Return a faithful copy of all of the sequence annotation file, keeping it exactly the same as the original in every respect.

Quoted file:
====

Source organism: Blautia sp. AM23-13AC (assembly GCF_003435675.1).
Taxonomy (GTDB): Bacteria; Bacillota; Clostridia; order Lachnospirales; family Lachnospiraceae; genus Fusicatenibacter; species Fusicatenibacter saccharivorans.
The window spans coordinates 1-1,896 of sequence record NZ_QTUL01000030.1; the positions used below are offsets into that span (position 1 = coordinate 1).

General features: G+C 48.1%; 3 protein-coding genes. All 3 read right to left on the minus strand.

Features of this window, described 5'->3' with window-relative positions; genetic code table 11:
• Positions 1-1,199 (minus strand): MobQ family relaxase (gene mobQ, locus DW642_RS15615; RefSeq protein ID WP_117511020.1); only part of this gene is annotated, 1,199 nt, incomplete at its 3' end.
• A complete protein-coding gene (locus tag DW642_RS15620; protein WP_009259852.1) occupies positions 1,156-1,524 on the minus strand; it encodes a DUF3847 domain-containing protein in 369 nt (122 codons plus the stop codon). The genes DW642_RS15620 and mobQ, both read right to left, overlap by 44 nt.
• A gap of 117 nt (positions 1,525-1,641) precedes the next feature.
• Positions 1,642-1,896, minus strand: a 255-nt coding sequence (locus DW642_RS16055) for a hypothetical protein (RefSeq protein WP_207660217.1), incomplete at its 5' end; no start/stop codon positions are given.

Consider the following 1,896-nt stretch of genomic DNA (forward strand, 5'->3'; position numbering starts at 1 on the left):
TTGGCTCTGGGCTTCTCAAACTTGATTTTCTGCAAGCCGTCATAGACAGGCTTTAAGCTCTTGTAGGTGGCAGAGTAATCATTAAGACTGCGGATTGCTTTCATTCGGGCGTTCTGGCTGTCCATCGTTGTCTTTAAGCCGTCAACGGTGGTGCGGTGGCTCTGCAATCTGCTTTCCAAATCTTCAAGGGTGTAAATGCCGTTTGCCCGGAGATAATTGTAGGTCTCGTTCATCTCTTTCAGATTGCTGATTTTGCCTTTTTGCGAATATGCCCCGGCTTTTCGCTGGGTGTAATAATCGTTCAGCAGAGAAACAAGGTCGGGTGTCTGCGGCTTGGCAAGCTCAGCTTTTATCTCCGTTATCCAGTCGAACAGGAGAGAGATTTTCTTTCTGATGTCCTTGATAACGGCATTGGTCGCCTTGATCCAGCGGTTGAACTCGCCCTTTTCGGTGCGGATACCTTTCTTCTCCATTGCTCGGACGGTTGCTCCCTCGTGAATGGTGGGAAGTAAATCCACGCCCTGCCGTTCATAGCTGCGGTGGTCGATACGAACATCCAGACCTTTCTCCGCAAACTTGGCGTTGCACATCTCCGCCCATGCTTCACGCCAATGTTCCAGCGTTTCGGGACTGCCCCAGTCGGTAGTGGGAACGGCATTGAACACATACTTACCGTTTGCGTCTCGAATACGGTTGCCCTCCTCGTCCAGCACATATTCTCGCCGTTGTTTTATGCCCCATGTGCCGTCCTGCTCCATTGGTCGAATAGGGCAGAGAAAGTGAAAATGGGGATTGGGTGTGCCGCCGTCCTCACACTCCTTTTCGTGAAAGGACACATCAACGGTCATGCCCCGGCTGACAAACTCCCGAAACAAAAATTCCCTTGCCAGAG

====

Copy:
Source organism: Blautia sp. AM23-13AC (assembly GCF_003435675.1).
Taxonomy (GTDB): Bacteria; Bacillota; Clostridia; order Lachnospirales; family Lachnospiraceae; genus Fusicatenibacter; species Fusicatenibacter saccharivorans.
The window spans coordinates 1-1,896 of sequence record NZ_QTUL01000030.1; the positions used below are offsets into that span (position 1 = coordinate 1).

General features: G+C 48.1%; 3 protein-coding genes. All 3 read right to left on the minus strand.

Features of this window, described 5'->3' with window-relative positions; genetic code table 11:
• Positions 1-1,199 (minus strand): MobQ family relaxase (gene mobQ, locus DW642_RS15615; RefSeq protein ID WP_117511020.1); only part of this gene is annotated, 1,199 nt, incomplete at its 3' end.
• A complete protein-coding gene (locus tag DW642_RS15620; protein WP_009259852.1) occupies positions 1,156-1,524 on the minus strand; it encodes a DUF3847 domain-containing protein in 369 nt (122 codons plus the stop codon). The genes DW642_RS15620 and mobQ, both read right to left, overlap by 44 nt.
• A gap of 117 nt (positions 1,525-1,641) precedes the next feature.
• Positions 1,642-1,896, minus strand: a 255-nt coding sequence (locus DW642_RS16055) for a hypothetical protein (RefSeq protein WP_207660217.1), incomplete at its 5' end; no start/stop codon positions are given.

Consider the following 1,896-nt stretch of genomic DNA (forward strand, 5'->3'; position numbering starts at 1 on the left):
TTGGCTCTGGGCTTCTCAAACTTGATTTTCTGCAAGCCGTCATAGACAGGCTTTAAGCTCTTGTAGGTGGCAGAGTAATCATTAAGACTGCGGATTGCTTTCATTCGGGCGTTCTGGCTGTCCATCGTTGTCTTTAAGCCGTCAACGGTGGTGCGGTGGCTCTGCAATCTGCTTTCCAAATCTTCAAGGGTGTAAATGCCGTTTGCCCGGAGATAATTGTAGGTCTCGTTCATCTCTTTCAGATTGCTGATTTTGCCTTTTTGCGAATATGCCCCGGCTTTTCGCTGGGTGTAATAATCGTTCAGCAGAGAAACAAGGTCGGGTGTCTGCGGCTTGGCAAGCTCAGCTTTTATCTCCGTTATCCAGTCGAACAGGAGAGAGATTTTCTTTCTGATGTCCTTGATAACGGCATTGGTCGCCTTGATCCAGCGGTTGAACTCGCCCTTTTCGGTGCGGATACCTTTCTTCTCCATTGCTCGGACGGTTGCTCCCTCGTGAATGGTGGGAAGTAAATCCACGCCCTGCCGTTCATAGCTGCGGTGGTCGATACGAACATCCAGACCTTTCTCCGCAAACTTGGCGTTGCACATCTCCGCCCATGCTTCACGCCAATGTTCCAGCGTTTCGGGACTGCCCCAGTCGGTAGTGGGAACGGCATTGAACACATACTTACCGTTTGCGTCTCGAATACGGTTGCCCTCCTCGTCCAGCACATATTCTCGCCGTTGTTTTATGCCCCATGTGCCGTCCTGCTCCATTGGTCGAATAGGGCAGAGAAAGTGAAAATGGGGATTGGGTGTGCCGCCGTCCTCACACTCCTTTTCGTGAAAGGACACATCAACGGTCATGCCCCGGCTGACAAACTCCCGAAACAAAAATTCCCTTGCCAGAG